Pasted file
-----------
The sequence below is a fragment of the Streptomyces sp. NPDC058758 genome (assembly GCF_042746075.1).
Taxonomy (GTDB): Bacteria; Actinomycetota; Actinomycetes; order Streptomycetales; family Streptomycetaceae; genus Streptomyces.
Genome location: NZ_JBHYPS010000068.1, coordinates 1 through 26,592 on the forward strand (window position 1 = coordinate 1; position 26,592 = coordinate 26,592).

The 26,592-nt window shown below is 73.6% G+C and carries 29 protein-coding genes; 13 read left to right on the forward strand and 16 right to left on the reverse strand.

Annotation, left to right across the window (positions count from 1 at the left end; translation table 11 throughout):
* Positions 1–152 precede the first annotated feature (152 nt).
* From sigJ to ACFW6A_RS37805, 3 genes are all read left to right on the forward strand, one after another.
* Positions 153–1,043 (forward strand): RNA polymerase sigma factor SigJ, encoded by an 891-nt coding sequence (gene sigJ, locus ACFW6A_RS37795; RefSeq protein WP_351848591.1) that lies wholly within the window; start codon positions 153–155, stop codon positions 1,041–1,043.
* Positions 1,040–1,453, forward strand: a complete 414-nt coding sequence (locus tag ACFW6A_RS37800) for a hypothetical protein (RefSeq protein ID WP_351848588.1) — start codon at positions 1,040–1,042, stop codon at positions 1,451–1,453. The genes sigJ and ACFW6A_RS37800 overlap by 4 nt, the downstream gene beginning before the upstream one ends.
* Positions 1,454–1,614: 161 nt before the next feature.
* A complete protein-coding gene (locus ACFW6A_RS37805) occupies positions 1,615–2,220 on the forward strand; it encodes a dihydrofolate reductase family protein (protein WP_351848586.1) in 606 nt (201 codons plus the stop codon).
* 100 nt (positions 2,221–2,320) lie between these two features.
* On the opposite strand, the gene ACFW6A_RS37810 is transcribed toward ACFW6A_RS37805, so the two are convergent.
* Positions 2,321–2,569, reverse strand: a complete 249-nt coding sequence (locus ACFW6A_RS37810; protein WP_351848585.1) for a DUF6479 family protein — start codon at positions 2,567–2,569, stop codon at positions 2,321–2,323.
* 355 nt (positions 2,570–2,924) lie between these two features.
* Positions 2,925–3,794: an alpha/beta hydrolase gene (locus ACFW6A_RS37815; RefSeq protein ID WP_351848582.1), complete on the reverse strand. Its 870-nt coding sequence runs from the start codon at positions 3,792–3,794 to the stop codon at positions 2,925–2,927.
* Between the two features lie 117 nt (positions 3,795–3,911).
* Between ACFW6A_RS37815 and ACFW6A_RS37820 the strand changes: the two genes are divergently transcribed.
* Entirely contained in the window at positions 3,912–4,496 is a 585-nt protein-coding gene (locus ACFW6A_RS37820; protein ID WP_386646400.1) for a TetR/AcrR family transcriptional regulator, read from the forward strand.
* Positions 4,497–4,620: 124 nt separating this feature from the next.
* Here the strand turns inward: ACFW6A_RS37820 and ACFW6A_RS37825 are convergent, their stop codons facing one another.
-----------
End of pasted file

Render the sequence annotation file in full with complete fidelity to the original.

The sequence below is a fragment of the Streptomyces sp. NPDC058758 genome (assembly GCF_042746075.1).
Taxonomy (GTDB): Bacteria; Actinomycetota; Actinomycetes; order Streptomycetales; family Streptomycetaceae; genus Streptomyces.
Genome location: NZ_JBHYPS010000068.1, coordinates 1 through 26,592 on the forward strand (window position 1 = coordinate 1; position 26,592 = coordinate 26,592).

The 26,592-nt window shown below is 73.6% G+C and carries 29 protein-coding genes; 13 read left to right on the forward strand and 16 right to left on the reverse strand.

Annotation, left to right across the window (positions count from 1 at the left end; translation table 11 throughout):
* Positions 1–152 precede the first annotated feature (152 nt).
* From sigJ to ACFW6A_RS37805, 3 genes are all read left to right on the forward strand, one after another.
* Positions 153–1,043 (forward strand): RNA polymerase sigma factor SigJ, encoded by an 891-nt coding sequence (gene sigJ, locus ACFW6A_RS37795; RefSeq protein WP_351848591.1) that lies wholly within the window; start codon positions 153–155, stop codon positions 1,041–1,043.
* Positions 1,040–1,453, forward strand: a complete 414-nt coding sequence (locus tag ACFW6A_RS37800) for a hypothetical protein (RefSeq protein ID WP_351848588.1) — start codon at positions 1,040–1,042, stop codon at positions 1,451–1,453. The genes sigJ and ACFW6A_RS37800 overlap by 4 nt, the downstream gene beginning before the upstream one ends.
* Positions 1,454–1,614: 161 nt before the next feature.
* A complete protein-coding gene (locus ACFW6A_RS37805) occupies positions 1,615–2,220 on the forward strand; it encodes a dihydrofolate reductase family protein (protein WP_351848586.1) in 606 nt (201 codons plus the stop codon).
* 100 nt (positions 2,221–2,320) lie between these two features.
* On the opposite strand, the gene ACFW6A_RS37810 is transcribed toward ACFW6A_RS37805, so the two are convergent.
* Positions 2,321–2,569, reverse strand: a complete 249-nt coding sequence (locus ACFW6A_RS37810; protein WP_351848585.1) for a DUF6479 family protein — start codon at positions 2,567–2,569, stop codon at positions 2,321–2,323.
* 355 nt (positions 2,570–2,924) lie between these two features.
* Positions 2,925–3,794: an alpha/beta hydrolase gene (locus ACFW6A_RS37815; RefSeq protein ID WP_351848582.1), complete on the reverse strand. Its 870-nt coding sequence runs from the start codon at positions 3,792–3,794 to the stop codon at positions 2,925–2,927.
* Between the two features lie 117 nt (positions 3,795–3,911).
* Between ACFW6A_RS37815 and ACFW6A_RS37820 the strand changes: the two genes are divergently transcribed.
* Entirely contained in the window at positions 3,912–4,496 is a 585-nt protein-coding gene (locus ACFW6A_RS37820; protein ID WP_386646400.1) for a TetR/AcrR family transcriptional regulator, read from the forward strand.
* Positions 4,497–4,620: 124 nt separating this feature from the next.
* Here the strand turns inward: ACFW6A_RS37820 and ACFW6A_RS37825 are convergent, their stop codons facing one another.